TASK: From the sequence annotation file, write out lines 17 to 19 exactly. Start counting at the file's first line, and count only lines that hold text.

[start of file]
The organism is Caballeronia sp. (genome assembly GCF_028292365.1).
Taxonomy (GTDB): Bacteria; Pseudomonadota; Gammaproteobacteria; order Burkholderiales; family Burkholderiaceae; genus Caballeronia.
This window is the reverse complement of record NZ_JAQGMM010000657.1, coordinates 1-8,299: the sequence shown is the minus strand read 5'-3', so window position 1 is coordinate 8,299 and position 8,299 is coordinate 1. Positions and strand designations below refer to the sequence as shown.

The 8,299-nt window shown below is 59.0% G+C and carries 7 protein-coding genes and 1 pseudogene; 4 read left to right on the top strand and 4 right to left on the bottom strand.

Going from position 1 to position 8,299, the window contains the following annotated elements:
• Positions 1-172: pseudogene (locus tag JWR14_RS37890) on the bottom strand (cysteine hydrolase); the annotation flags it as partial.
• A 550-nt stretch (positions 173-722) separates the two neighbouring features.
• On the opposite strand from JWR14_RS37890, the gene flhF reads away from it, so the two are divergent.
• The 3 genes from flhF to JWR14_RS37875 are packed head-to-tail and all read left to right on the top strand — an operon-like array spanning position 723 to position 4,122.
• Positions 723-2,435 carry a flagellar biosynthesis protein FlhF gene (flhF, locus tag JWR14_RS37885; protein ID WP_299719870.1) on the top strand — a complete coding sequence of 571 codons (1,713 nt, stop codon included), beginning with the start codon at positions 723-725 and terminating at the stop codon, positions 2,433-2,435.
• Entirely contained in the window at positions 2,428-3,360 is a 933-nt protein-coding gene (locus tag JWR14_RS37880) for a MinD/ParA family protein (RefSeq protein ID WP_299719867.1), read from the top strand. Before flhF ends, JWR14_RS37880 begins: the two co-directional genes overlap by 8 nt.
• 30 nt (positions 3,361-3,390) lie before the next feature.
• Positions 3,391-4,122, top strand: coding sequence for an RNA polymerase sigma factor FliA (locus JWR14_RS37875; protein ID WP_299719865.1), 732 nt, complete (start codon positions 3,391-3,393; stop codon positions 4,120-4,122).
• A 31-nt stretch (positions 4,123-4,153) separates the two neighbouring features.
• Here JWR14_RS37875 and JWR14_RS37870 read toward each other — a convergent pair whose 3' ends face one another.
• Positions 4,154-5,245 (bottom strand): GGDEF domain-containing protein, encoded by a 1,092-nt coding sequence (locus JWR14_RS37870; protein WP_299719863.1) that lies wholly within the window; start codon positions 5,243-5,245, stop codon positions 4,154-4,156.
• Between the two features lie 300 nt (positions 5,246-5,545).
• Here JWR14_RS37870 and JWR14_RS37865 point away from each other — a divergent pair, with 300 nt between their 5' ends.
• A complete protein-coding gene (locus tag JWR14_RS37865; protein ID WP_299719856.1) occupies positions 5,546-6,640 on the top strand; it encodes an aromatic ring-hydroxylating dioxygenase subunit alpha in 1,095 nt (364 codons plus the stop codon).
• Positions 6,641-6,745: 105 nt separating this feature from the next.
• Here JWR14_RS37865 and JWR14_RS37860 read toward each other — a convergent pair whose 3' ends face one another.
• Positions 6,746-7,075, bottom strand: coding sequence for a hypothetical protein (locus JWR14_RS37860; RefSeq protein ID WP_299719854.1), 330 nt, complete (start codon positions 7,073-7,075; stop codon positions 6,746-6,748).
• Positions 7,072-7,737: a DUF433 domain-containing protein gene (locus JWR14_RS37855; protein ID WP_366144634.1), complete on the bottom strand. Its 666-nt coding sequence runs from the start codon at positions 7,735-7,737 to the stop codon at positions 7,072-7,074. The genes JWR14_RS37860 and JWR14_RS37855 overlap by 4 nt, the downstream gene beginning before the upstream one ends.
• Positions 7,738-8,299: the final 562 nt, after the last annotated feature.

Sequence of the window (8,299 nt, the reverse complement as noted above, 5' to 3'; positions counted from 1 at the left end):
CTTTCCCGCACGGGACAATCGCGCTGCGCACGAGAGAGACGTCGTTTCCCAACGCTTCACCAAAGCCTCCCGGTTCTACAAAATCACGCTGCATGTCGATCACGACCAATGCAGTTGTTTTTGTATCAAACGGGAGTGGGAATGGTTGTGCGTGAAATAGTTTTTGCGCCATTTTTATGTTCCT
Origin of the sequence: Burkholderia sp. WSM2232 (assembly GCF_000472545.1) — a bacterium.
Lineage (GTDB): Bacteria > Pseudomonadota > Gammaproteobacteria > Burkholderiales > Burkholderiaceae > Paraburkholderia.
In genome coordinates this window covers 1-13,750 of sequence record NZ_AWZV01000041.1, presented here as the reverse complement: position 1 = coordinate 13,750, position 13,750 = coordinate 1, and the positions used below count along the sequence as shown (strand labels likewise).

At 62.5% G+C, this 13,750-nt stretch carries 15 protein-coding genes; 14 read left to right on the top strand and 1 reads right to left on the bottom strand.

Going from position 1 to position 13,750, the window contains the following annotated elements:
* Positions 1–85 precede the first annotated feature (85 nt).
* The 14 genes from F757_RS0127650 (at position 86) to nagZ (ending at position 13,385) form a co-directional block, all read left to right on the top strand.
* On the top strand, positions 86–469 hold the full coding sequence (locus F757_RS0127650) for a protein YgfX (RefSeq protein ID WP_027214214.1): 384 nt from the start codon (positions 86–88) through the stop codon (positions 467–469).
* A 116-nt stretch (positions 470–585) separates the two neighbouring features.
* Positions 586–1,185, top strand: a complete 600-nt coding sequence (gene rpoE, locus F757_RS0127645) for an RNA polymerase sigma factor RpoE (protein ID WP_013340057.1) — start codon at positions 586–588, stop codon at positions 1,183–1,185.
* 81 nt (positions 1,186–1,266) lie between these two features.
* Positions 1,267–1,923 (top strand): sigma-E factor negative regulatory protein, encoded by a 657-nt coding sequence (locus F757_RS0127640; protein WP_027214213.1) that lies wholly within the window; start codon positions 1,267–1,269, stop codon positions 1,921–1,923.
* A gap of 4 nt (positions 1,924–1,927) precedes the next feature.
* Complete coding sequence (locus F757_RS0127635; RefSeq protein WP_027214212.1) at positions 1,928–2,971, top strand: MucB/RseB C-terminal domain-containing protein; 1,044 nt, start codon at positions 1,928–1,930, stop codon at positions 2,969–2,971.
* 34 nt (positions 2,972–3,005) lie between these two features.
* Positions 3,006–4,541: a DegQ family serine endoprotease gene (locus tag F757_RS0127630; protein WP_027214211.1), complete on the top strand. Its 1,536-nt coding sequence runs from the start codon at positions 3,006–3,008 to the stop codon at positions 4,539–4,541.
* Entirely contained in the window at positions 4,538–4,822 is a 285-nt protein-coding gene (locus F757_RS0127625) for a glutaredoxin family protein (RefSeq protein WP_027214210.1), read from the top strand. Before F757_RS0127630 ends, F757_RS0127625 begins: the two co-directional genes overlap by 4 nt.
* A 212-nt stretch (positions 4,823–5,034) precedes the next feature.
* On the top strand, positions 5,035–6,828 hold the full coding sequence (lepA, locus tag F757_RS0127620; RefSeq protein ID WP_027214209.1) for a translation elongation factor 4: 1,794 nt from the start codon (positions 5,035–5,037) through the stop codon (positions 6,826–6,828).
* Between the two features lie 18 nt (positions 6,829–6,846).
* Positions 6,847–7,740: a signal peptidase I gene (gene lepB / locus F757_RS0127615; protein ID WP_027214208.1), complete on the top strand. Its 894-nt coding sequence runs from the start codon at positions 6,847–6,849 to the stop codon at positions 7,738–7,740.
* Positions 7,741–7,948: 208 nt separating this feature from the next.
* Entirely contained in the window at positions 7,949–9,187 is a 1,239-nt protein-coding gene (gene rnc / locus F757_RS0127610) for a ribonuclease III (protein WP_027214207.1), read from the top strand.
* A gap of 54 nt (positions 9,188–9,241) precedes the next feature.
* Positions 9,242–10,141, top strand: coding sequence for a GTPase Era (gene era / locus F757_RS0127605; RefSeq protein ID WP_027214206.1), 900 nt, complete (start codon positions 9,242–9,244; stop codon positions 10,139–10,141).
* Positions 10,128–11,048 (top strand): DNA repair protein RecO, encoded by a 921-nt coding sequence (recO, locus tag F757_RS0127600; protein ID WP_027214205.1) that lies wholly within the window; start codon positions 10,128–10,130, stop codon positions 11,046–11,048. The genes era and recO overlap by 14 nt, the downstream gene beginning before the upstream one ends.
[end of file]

• Between the two features lie 300 nt (positions 5,246-5,545).
• Here JWR14_RS37870 and JWR14_RS37865 point away from each other — a divergent pair, with 300 nt between their 5' ends.
• A complete protein-coding gene (locus tag JWR14_RS37865; protein ID WP_299719856.1) occupies positions 5,546-6,640 on the top strand; it encodes an aromatic ring-hydroxylating dioxygenase subunit alpha in 1,095 nt (364 codons plus the stop codon).